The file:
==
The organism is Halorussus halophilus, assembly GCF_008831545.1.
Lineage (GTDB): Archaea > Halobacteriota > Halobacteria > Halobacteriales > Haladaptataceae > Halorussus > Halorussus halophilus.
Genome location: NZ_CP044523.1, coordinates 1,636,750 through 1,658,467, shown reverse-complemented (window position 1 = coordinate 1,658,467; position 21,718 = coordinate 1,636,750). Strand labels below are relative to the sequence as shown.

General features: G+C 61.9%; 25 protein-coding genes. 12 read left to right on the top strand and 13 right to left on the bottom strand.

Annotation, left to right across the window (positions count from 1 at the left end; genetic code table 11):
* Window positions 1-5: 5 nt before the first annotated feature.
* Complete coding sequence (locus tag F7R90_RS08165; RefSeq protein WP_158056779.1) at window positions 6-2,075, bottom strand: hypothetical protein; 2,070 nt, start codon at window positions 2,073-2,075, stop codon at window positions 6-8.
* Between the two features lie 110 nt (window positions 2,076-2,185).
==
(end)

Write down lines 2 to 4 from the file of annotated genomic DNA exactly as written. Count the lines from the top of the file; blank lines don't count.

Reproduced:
Lineage (GTDB): Archaea > Halobacteriota > Halobacteria > Halobacteriales > Haladaptataceae > Halorussus > Halorussus halophilus.
Genome location: NZ_CP044523.1, coordinates 1,636,750 through 1,658,467, shown reverse-complemented (window position 1 = coordinate 1,658,467; position 21,718 = coordinate 1,636,750). Strand labels below are relative to the sequence as shown.

General features: G+C 61.9%; 25 protein-coding genes. 12 read left to right on the top strand and 13 right to left on the bottom strand.